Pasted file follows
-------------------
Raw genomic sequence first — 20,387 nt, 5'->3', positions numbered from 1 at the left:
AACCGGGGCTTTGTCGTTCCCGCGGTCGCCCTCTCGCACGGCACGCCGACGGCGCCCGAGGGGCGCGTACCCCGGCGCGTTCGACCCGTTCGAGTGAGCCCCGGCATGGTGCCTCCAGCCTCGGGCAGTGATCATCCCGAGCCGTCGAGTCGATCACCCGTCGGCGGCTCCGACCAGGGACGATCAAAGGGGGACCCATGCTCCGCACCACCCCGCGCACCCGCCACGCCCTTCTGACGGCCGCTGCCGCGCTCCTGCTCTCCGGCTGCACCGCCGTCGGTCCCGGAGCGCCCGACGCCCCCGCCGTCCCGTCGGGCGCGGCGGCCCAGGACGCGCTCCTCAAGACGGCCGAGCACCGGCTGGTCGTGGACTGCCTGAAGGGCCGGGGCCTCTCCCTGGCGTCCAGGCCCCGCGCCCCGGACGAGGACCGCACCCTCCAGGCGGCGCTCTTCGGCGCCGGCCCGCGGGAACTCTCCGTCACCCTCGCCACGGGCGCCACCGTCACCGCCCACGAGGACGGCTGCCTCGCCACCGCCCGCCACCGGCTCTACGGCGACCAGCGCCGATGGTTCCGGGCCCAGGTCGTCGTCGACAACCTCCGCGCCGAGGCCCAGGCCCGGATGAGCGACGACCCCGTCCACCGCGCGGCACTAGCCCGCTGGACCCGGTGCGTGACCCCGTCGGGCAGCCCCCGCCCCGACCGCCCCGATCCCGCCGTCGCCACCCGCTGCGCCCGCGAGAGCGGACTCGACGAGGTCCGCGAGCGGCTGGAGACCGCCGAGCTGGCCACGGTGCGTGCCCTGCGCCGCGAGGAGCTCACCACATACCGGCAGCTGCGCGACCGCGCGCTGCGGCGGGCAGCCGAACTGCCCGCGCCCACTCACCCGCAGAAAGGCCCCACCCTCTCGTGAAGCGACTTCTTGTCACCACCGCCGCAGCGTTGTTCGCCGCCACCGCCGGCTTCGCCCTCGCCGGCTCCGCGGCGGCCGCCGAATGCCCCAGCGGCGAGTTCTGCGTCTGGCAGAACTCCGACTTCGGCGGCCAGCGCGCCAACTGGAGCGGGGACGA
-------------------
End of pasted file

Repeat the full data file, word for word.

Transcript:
Raw genomic sequence first — 20,387 nt, 5'->3', positions numbered from 1 at the left:
AACCGGGGCTTTGTCGTTCCCGCGGTCGCCCTCTCGCACGGCACGCCGACGGCGCCCGAGGGGCGCGTACCCCGGCGCGTTCGACCCGTTCGAGTGAGCCCCGGCATGGTGCCTCCAGCCTCGGGCAGTGATCATCCCGAGCCGTCGAGTCGATCACCCGTCGGCGGCTCCGACCAGGGACGATCAAAGGGGGACCCATGCTCCGCACCACCCCGCGCACCCGCCACGCCCTTCTGACGGCCGCTGCCGCGCTCCTGCTCTCCGGCTGCACCGCCGTCGGTCCCGGAGCGCCCGACGCCCCCGCCGTCCCGTCGGGCGCGGCGGCCCAGGACGCGCTCCTCAAGACGGCCGAGCACCGGCTGGTCGTGGACTGCCTGAAGGGCCGGGGCCTCTCCCTGGCGTCCAGGCCCCGCGCCCCGGACGAGGACCGCACCCTCCAGGCGGCGCTCTTCGGCGCCGGCCCGCGGGAACTCTCCGTCACCCTCGCCACGGGCGCCACCGTCACCGCCCACGAGGACGGCTGCCTCGCCACCGCCCGCCACCGGCTCTACGGCGACCAGCGCCGATGGTTCCGGGCCCAGGTCGTCGTCGACAACCTCCGCGCCGAGGCCCAGGCCCGGATGAGCGACGACCCCGTCCACCGCGCGGCACTAGCCCGCTGGACCCGGTGCGTGACCCCGTCGGGCAGCCCCCGCCCCGACCGCCCCGATCCCGCCGTCGCCACCCGCTGCGCCCGCGAGAGCGGACTCGACGAGGTCCGCGAGCGGCTGGAGACCGCCGAGCTGGCCACGGTGCGTGCCCTGCGCCGCGAGGAGCTCACCACATACCGGCAGCTGCGCGACCGCGCGCTGCGGCGGGCAGCCGAACTGCCCGCGCCCACTCACCCGCAGAAAGGCCCCACCCTCTCGTGAAGCGACTTCTTGTCACCACCGCCGCAGCGTTGTTCGCCGCCACCGCCGGCTTCGCCCTCGCCGGCTCCGCGGCGGCCGCCGAATGCCCCAGCGGCGAGTTCTGCGTCTGGCAGAACTCCGACTTCGGCGGCCAGCGCGCCAACTGGAGCGGGGACGA